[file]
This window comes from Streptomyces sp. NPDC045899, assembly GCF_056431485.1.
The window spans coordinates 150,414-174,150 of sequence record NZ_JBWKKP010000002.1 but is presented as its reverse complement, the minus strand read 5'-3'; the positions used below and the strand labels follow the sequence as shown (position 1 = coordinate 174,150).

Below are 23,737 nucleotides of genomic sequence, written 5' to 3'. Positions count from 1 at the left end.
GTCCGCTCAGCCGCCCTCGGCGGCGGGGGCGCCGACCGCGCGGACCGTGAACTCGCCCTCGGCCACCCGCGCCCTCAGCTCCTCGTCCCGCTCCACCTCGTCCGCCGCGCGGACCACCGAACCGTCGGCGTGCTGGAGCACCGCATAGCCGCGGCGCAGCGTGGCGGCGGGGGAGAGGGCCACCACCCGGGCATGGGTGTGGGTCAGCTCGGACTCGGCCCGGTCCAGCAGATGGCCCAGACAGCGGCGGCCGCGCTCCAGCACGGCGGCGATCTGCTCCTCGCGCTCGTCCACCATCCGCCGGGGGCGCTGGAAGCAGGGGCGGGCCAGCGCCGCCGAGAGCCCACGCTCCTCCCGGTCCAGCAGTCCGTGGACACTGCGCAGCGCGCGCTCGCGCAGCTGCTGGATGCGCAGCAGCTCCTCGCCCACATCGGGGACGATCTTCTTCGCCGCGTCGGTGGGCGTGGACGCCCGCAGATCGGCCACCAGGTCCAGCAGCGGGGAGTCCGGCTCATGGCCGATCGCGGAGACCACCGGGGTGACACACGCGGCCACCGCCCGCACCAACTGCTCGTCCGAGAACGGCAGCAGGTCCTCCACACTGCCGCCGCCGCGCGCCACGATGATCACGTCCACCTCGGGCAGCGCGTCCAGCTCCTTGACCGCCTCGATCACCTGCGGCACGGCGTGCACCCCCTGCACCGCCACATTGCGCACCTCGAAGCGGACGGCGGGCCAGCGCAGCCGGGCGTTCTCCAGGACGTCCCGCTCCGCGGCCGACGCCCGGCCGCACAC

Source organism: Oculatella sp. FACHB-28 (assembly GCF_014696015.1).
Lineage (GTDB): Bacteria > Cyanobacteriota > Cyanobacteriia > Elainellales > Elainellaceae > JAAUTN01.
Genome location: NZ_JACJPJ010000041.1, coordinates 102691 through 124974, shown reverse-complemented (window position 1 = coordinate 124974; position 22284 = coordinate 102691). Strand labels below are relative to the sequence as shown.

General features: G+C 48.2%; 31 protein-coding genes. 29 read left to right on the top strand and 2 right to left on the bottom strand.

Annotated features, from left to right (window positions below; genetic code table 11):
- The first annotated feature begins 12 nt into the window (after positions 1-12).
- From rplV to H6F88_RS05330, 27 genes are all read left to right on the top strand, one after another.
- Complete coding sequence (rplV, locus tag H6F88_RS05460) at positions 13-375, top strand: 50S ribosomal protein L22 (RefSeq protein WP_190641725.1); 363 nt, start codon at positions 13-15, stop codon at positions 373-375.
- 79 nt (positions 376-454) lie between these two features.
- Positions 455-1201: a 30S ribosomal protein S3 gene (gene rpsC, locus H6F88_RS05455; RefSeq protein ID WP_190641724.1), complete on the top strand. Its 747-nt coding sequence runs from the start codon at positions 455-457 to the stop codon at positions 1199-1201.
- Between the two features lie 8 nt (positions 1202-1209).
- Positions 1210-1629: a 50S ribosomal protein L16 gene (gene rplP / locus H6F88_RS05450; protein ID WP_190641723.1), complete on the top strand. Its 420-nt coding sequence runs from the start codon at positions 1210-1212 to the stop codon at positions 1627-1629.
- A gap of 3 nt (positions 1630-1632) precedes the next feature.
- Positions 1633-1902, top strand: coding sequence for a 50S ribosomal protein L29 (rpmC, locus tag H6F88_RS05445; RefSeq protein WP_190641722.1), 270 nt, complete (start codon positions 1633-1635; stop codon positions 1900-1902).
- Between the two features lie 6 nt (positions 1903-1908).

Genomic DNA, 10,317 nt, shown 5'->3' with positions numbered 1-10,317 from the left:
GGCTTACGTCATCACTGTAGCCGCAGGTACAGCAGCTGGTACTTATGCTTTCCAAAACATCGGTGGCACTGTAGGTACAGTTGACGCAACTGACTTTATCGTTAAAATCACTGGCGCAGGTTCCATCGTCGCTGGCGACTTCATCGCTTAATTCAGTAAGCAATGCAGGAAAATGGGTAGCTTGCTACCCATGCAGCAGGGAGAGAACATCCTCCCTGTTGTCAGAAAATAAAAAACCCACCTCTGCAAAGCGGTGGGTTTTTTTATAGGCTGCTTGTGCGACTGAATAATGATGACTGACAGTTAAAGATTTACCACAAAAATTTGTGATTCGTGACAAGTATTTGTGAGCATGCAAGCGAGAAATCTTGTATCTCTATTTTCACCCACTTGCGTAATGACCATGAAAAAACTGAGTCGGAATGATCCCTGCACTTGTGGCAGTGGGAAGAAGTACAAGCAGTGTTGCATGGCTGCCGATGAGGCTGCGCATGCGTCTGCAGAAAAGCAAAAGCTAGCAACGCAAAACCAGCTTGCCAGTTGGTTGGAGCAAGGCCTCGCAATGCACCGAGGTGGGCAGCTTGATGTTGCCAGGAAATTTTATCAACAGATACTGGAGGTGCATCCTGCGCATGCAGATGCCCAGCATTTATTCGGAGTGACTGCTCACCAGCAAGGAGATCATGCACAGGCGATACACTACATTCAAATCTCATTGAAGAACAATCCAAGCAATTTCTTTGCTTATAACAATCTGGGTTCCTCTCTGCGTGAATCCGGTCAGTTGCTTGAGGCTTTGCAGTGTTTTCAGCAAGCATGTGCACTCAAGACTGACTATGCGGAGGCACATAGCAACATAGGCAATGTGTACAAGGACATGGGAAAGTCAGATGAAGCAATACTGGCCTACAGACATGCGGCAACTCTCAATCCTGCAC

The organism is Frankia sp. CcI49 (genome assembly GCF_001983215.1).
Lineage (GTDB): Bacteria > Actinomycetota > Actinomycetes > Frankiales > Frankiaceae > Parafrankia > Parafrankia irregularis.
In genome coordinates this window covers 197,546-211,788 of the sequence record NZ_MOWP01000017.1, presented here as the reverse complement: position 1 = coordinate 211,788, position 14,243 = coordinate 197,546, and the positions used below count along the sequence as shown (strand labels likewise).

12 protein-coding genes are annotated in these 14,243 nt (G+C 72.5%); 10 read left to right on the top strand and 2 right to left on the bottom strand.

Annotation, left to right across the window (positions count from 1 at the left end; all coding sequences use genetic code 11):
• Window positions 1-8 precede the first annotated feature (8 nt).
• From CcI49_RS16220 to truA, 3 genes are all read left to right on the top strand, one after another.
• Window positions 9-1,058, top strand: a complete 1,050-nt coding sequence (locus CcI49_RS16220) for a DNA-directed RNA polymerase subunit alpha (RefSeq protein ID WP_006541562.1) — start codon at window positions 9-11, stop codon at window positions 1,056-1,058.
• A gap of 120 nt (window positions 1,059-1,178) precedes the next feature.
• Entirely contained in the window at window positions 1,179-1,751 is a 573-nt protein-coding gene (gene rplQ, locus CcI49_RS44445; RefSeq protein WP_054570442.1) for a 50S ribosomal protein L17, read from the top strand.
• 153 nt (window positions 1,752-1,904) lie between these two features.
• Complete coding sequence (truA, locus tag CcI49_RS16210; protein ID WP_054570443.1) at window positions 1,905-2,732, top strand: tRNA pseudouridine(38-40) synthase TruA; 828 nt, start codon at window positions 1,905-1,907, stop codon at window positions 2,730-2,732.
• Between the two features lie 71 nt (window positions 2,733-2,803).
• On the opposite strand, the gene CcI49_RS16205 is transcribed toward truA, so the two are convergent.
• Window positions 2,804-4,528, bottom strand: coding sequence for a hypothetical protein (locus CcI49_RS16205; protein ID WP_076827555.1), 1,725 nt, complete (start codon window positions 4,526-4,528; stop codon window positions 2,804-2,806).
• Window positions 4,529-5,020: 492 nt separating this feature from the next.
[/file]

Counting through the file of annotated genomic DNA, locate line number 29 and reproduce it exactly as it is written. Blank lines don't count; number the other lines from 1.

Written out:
• Window positions 9-1,058, top strand: a complete 1,050-nt coding sequence (locus CcI49_RS16220) for a DNA-directed RNA polymerase subunit alpha (RefSeq protein ID WP_006541562.1) — start codon at window positions 9-11, stop codon at window positions 1,056-1,058.